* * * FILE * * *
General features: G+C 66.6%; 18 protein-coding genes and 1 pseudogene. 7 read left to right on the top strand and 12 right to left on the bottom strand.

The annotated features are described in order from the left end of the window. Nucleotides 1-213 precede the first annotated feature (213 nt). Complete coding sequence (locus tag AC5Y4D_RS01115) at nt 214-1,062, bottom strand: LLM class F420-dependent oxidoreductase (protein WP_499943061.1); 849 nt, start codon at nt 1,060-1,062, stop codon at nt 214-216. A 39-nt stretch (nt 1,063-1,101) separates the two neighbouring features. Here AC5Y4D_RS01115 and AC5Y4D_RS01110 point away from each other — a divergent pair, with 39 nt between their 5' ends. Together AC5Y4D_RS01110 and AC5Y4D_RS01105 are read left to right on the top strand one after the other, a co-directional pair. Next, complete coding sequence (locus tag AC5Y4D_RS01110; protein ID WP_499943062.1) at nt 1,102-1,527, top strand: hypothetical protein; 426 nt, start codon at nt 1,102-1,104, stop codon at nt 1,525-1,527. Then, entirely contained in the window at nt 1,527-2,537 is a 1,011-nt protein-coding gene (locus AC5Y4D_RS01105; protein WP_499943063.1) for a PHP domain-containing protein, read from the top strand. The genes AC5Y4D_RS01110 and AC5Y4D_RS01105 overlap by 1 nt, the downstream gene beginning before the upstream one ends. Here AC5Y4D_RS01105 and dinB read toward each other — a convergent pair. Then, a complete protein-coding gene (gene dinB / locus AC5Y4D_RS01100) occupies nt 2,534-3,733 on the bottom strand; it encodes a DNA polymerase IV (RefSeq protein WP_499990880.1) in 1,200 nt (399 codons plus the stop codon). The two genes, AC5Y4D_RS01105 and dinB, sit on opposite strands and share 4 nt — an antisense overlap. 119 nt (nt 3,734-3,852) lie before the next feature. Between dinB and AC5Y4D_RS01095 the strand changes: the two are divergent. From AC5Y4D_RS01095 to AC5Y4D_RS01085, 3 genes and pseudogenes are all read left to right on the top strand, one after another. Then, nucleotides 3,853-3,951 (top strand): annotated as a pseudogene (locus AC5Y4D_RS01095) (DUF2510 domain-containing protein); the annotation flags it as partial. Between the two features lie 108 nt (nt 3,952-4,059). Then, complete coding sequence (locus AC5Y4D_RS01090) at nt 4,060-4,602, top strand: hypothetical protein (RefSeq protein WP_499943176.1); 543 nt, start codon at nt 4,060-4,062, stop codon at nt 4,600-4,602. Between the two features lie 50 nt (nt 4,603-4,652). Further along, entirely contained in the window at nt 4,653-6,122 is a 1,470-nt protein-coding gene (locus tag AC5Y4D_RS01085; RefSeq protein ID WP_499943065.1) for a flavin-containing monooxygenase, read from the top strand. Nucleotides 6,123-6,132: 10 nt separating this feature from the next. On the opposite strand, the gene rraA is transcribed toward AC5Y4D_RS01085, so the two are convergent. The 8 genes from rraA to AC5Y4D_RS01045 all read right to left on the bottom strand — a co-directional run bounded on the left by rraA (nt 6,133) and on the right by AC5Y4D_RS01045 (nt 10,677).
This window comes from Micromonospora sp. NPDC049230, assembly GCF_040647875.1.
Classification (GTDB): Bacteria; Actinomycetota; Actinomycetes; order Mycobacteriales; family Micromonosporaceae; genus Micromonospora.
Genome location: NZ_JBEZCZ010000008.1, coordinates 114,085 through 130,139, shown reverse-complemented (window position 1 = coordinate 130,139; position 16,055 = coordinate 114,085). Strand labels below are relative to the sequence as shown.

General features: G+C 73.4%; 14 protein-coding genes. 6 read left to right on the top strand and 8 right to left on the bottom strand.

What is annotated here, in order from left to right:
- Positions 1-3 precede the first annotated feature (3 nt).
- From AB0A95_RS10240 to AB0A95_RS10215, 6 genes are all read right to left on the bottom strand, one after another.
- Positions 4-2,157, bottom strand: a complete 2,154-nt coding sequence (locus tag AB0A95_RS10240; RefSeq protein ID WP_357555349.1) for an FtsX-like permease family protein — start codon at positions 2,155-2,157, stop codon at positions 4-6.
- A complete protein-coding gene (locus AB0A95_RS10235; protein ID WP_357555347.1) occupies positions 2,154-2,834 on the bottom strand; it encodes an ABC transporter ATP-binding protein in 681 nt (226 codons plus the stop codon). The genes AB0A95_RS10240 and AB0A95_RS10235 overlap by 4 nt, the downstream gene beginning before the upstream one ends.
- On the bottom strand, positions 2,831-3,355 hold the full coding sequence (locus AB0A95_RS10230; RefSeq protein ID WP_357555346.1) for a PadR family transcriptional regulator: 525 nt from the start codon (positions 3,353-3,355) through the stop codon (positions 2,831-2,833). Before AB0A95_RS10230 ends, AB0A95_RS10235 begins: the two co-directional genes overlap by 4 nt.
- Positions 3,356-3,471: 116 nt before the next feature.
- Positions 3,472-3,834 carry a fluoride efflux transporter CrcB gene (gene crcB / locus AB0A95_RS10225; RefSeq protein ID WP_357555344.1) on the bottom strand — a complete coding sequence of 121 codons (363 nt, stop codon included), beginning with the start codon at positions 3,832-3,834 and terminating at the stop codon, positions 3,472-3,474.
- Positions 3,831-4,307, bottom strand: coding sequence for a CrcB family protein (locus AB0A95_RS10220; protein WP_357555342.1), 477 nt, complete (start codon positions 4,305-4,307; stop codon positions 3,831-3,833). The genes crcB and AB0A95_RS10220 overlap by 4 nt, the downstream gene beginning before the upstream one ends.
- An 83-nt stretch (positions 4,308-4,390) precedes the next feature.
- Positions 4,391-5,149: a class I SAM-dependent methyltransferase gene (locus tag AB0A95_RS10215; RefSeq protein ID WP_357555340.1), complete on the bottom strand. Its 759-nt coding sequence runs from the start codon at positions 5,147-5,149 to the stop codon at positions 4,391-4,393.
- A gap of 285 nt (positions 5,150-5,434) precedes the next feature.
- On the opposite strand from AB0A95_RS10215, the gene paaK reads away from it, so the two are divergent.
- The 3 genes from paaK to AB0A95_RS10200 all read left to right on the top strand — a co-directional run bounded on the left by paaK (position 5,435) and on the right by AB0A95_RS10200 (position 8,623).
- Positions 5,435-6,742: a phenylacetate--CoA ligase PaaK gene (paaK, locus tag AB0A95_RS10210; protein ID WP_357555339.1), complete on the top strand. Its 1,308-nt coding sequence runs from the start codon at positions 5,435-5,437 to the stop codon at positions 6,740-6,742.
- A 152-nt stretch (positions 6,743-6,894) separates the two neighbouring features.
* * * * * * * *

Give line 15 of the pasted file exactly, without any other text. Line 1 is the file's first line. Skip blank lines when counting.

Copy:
- Positions 3,831-4,307, bottom strand: coding sequence for a CrcB family protein (locus AB0A95_RS10220; protein WP_357555342.1), 477 nt, complete (start codon positions 4,305-4,307; stop codon positions 3,831-3,833). The genes crcB and AB0A95_RS10220 overlap by 4 nt, the downstream gene beginning before the upstream one ends.